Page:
The agreement provides for payment of $500,000 in civil penalties in exchange for dismissal of the complaint.

Richard P. Donoghue, United States Attorney for the Eastern District of New York, announced the settlement.

This Office’s settlement with a bank executive in connection with RMBS fraud reflects our commitment to holding individuals accountable for their role in corporate fraud,” stated United States Attorney Donoghue.  Mr. Donoghue thanked the Federal Housing Finance Agency’s Office of the Inspector General for its assistance in conducting the investigation in this matter.

The settlement agreement does not constitute an admission by Mangione of any of the facts or of liability or wrongdoing by Mangione, and there has been no trial or adjudication or judicial finding of any issue of fact or law.

The government’s case was handled by Assistant United States Attorney Edward Newman.

To report RMBS fraud, go to: http://www.stopfraud.gov/rmbs.html.

E.D.N.Y. Docket No. 17-CV-5305 (NMG/RL)

George Bussanich Sr., 60, of Park Ridge, New Jersey and George Bussanich Jr., 39, Upper Saddle River, New Jersey, a father and son, were sentenced today to 27 months in prison and eight months of home detention, respectively, for their roles in a scheme to use straw buyers and short sales on properties to defraud mortgage lenders out of hundreds of thousands of dollars and to avoid paying taxes on the proceeds of the scheme.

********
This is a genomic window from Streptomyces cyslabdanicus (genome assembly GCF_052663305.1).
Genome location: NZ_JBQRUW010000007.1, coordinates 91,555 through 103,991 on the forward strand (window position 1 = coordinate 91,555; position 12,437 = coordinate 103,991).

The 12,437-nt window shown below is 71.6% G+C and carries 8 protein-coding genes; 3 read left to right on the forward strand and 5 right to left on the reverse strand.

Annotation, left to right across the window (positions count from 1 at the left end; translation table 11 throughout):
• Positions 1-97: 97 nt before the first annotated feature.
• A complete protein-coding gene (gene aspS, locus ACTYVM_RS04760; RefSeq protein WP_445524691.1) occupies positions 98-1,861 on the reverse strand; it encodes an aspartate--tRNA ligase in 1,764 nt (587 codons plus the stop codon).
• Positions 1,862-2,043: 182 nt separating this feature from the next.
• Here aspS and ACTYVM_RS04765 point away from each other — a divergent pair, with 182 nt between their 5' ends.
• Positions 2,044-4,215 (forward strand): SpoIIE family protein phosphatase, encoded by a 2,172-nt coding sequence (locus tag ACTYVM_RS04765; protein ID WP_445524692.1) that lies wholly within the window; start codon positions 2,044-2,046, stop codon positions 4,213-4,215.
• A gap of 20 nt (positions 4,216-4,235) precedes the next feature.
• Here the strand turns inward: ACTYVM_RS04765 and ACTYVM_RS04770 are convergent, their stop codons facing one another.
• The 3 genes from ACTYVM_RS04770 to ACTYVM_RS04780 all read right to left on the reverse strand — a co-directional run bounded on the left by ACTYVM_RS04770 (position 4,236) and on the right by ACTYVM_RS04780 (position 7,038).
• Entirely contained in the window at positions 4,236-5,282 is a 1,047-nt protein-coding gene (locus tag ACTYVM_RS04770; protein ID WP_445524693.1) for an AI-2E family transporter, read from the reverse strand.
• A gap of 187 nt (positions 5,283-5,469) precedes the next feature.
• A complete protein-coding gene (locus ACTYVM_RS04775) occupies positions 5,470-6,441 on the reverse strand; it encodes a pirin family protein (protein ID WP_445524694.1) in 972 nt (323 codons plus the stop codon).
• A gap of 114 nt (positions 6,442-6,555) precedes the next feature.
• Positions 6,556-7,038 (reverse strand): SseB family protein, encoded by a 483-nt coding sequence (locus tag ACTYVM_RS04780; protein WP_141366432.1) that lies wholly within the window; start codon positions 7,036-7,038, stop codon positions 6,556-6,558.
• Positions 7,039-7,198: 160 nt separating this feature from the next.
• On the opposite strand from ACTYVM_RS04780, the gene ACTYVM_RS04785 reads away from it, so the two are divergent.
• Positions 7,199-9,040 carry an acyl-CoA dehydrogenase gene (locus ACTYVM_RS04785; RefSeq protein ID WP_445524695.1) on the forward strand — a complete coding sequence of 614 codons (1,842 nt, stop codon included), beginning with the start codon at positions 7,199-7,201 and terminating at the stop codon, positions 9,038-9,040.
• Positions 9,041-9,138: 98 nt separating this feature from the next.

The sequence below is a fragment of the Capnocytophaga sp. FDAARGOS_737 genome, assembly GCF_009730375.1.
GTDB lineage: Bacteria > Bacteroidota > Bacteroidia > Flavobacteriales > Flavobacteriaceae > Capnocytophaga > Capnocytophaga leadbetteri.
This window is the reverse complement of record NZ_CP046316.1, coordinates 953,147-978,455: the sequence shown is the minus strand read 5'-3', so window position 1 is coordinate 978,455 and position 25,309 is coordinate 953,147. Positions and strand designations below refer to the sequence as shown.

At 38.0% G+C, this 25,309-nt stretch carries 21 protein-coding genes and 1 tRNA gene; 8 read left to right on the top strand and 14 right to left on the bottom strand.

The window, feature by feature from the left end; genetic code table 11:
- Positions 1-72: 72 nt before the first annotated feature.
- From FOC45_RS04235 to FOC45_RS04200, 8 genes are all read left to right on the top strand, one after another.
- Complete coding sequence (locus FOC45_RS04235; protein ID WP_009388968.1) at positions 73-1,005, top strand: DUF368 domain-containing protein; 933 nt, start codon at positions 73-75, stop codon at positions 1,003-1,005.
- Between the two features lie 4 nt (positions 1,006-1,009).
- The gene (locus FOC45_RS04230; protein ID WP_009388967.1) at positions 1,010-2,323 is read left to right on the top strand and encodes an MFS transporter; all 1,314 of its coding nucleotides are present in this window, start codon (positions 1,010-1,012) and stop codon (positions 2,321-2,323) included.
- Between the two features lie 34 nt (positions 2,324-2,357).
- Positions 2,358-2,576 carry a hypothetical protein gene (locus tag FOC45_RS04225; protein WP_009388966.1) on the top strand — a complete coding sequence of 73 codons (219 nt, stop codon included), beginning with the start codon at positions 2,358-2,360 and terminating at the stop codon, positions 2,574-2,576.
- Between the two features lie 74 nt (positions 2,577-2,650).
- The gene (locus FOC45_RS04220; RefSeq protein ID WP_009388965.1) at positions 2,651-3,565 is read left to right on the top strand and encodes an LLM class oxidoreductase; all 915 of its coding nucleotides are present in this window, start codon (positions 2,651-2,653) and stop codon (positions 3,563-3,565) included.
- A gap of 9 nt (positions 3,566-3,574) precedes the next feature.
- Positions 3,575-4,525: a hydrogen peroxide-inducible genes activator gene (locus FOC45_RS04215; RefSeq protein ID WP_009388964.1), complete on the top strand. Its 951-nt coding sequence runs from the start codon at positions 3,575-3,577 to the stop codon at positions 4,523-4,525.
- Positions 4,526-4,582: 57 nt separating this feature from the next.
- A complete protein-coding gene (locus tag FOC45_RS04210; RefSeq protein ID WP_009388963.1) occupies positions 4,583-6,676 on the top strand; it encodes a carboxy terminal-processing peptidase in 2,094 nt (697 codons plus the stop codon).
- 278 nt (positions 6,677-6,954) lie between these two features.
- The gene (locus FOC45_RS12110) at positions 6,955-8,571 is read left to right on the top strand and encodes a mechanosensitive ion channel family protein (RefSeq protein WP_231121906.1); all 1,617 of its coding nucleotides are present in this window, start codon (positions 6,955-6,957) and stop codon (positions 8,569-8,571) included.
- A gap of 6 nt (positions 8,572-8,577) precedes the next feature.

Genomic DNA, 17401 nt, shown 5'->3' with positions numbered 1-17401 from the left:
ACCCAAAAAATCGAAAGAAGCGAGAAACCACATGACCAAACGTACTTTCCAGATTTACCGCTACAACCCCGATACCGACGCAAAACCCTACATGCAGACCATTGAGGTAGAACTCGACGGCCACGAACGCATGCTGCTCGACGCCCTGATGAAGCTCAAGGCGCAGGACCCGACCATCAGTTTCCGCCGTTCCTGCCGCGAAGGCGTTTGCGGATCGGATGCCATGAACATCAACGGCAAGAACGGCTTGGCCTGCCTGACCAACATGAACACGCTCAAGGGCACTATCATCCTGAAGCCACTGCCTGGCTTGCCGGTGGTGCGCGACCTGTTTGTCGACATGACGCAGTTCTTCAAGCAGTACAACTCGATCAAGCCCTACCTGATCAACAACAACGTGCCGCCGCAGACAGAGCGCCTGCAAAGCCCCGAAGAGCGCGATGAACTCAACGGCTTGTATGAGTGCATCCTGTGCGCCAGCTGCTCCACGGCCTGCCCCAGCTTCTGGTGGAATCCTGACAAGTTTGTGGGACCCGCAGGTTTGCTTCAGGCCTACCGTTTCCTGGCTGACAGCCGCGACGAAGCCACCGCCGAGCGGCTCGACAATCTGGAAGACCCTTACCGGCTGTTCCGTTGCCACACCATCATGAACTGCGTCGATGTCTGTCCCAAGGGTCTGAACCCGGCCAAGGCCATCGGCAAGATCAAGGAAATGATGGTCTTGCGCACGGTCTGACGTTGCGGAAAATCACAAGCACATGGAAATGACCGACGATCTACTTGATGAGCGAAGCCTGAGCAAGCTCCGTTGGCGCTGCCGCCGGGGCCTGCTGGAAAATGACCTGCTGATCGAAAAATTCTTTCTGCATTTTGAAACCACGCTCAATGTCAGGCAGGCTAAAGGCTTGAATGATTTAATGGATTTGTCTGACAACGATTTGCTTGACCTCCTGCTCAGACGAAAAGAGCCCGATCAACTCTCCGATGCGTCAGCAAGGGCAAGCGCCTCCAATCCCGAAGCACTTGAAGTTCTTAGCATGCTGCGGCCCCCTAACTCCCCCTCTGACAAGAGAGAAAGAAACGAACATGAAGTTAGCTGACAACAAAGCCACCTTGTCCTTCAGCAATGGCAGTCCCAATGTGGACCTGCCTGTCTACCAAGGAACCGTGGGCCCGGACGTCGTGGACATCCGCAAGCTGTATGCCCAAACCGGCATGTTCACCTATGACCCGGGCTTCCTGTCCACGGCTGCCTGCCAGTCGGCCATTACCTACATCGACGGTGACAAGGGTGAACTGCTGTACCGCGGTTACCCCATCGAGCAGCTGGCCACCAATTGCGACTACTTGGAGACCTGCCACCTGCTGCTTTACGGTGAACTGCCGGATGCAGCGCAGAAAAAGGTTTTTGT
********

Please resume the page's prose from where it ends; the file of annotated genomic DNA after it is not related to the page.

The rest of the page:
According to documents filed in this case and statements made in court:

Between 2009 and 2012, Bussanich Sr. and Bussanich Jr. conspired to defraud mortgage lenders through the sham short sales of two properties, located on Jefferson Avenue, Emerson, New Jersey, and Lillian Street, Park Ridge, New Jersey.

Bussanich Sr. controlled various purported medical clinics and surgical centers in New Jersey. He recruited his business partner and an employee from a sleep clinic in Cliffside Park, New Jersey, to pose as legitimate, unrelated buyers of the properties. In order to conceal his involvement, Bussanich Sr. used a business entity he controlled to fund each short sale transaction and the subsequent repurchase of those properties. Bussanich Jr., the owner of record of both properties, negotiated the short sales with the lenders using materially false information that misrepresented the circumstances of the short sales, the relationships of the parties, and the source of funding for the transactions.